- Law School News
Career Ed. Corp. Struggles
Career Education Corp. has settled its accounts with the U.S. Department of Education to the tune of nearly half a million dollars. The for-profit, higher-ed company’s financial aid procedures at two campuses were under investigation.
Career Education Corp. has struggled in recent weeks over management. Recently, the board of directors struggled with shareholder Steven Bostic, who tried to oust the company’s management and against whom they have filed a complaint with the SEC.
MT Grants Double
Montana State Student Loan Program has more than doubled the amount for direct grants to state college students.
Compared to $200,000 financed by the Montana Guaranteed Student Loan Program last year, the state loan program is offering $500,000 to college students this year in order to help those having trouble paying for education bills. The grant money is distributed to public colleges, universities, community colleges, and tribal colleges based on enrollment.
University of Montana Director of Financial Aid Mick Hanson told the Billings Gazette, "This money serves as a lifeline for our students when other funds have dried up.”
He continued, “Many times these grants make the difference in a student staying in school and graduating, or dropping out and never returning."
IL Sells Loans To Fund Grants
The Illinois Board of Higher Education will sell student loan portfolios to fund MAP Plus grants beginning this fall. These grants provide $500 per academic year to undergrads whose family income is below $200,000. The board expects to raise approximately $34.4 million from the loan sale.
Salle Mae Suffers On 60 Mins
In a recent report on the student loan industry, 60 Minutes went after education lending giant Sallie Mae. The student loan company was depicted in three case studies as “unforgiving” and unscrupulous, and the show also examined Sallie’s lobbying activities.
Sallie Mae’s response to the segment was critical of federal direct lending programs as well as the three borrowers from the 60 Minutes case studies.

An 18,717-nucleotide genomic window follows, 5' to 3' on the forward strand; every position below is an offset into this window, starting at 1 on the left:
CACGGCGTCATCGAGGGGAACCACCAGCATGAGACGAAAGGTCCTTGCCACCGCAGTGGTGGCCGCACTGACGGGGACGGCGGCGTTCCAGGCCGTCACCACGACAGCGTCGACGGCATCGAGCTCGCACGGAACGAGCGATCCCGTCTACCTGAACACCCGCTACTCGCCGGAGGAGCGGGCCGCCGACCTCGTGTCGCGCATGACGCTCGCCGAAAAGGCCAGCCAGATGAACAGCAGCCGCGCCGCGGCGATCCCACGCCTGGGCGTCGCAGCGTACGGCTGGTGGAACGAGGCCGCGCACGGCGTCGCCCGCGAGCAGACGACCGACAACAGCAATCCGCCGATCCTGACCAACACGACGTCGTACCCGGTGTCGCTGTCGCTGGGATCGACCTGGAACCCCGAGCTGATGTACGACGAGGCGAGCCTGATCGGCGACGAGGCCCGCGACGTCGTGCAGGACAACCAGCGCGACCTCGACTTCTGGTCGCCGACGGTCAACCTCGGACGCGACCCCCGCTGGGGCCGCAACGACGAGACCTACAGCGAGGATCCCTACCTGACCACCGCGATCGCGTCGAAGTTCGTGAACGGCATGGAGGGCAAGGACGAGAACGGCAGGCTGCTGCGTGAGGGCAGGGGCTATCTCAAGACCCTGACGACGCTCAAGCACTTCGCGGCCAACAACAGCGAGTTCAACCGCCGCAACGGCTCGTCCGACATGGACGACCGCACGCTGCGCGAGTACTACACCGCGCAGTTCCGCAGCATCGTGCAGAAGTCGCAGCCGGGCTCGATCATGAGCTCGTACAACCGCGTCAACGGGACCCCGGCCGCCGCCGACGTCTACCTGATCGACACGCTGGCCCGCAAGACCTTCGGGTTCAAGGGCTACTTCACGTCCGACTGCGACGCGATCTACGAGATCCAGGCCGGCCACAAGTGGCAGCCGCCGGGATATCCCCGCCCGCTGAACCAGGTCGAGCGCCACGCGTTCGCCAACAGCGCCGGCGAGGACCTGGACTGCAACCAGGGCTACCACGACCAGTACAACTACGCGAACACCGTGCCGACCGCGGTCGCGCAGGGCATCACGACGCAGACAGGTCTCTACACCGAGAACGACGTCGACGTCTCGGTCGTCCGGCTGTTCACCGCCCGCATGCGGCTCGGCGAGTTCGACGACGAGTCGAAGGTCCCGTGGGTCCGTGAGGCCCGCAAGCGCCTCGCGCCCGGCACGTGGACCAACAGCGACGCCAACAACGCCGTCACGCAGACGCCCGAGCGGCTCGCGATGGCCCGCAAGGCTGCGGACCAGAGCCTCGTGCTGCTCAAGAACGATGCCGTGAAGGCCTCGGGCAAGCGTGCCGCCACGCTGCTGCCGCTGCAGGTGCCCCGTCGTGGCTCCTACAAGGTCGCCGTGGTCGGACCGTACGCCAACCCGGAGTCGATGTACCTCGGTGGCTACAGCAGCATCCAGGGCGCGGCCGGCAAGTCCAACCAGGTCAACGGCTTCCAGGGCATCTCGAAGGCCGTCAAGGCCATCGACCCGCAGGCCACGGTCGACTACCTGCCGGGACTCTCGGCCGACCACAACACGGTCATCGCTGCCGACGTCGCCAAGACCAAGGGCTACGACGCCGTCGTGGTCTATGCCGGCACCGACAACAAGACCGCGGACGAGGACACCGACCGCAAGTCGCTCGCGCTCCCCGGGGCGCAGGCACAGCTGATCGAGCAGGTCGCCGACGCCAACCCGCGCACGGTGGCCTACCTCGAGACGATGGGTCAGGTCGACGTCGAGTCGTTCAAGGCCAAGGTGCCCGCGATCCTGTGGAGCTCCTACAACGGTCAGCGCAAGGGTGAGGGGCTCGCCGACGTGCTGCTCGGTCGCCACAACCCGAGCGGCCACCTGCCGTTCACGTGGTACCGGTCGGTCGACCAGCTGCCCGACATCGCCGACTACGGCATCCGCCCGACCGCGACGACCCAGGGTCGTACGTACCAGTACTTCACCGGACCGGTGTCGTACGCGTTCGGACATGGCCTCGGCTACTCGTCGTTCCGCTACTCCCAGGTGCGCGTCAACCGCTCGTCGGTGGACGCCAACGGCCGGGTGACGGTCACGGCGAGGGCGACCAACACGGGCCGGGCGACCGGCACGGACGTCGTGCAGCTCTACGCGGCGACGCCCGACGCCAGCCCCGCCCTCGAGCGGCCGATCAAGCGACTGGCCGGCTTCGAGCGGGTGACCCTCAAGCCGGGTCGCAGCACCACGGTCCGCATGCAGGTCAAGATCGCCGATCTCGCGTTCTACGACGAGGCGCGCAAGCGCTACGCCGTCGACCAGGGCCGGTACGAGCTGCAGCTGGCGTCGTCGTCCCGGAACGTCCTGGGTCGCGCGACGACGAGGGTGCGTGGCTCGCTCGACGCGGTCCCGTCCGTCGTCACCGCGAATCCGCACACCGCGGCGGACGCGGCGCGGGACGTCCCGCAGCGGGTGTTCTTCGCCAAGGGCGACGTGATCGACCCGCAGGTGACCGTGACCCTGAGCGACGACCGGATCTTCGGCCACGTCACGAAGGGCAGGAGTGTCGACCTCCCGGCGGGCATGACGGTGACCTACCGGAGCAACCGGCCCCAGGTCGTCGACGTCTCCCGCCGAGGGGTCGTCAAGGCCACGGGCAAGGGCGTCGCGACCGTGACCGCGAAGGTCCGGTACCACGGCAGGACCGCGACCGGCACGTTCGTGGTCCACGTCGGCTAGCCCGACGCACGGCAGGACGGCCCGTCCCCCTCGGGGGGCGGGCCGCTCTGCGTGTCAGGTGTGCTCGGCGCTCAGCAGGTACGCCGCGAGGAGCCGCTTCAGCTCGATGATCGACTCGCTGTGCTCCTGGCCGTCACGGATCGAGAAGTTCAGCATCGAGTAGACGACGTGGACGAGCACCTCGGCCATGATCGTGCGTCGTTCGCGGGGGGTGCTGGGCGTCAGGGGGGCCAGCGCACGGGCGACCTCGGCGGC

Indiana U Sees Big Budget Cuts
In order to manage a growing deficit, Indiana University will cut $3.4 million from its budget.
Already, the university has lost more than $100 million through a run of state budget cuts that began last summer.
"The scope of the budget cuts affecting Indiana University is very serious and harmful," said President Myles Brand in an IU press release.
Brand continued, "These additional reductions pose a great challenge to our university as we strive to maintain access and excellence. They place even greater upward pressure on tuition levels and impede our ability to contribute to the state's economic growth and development efforts."
Indiana Gov. Frank O'Bannon announced the cuts at the end of March, and Brand admitted that the cuts could have been even deeper. "I appreciate the governor's efforts to protect higher education, and IU in particular," he said.
About $2.2 million will be taken from the university’s general operating budget, and another $1.2 million will be taken in the form of state appropriations for special university projects, such as research.
Spotlight On Scholarships
$1 Mill. for OCU Law Scholarship
The Oklahoma City University School of Law has raised $1 million to support the endowment established by the Hatton W. Sumners Foundation.
The scholarship is granted to a maximum of six law students every year based on their academic performances, pro bono participation, and extracurricular activities. As one of the two universities offering this scholarship, OCU has to date shaped the lives of 78 Sumners Scholars, who were granted full tuition fees, book allowances, and living stipends.
The foundation, pioneered by Hatton W. Sumners, a 34-year congressman from Texas, offers one of the most generous law school scholarships in the country.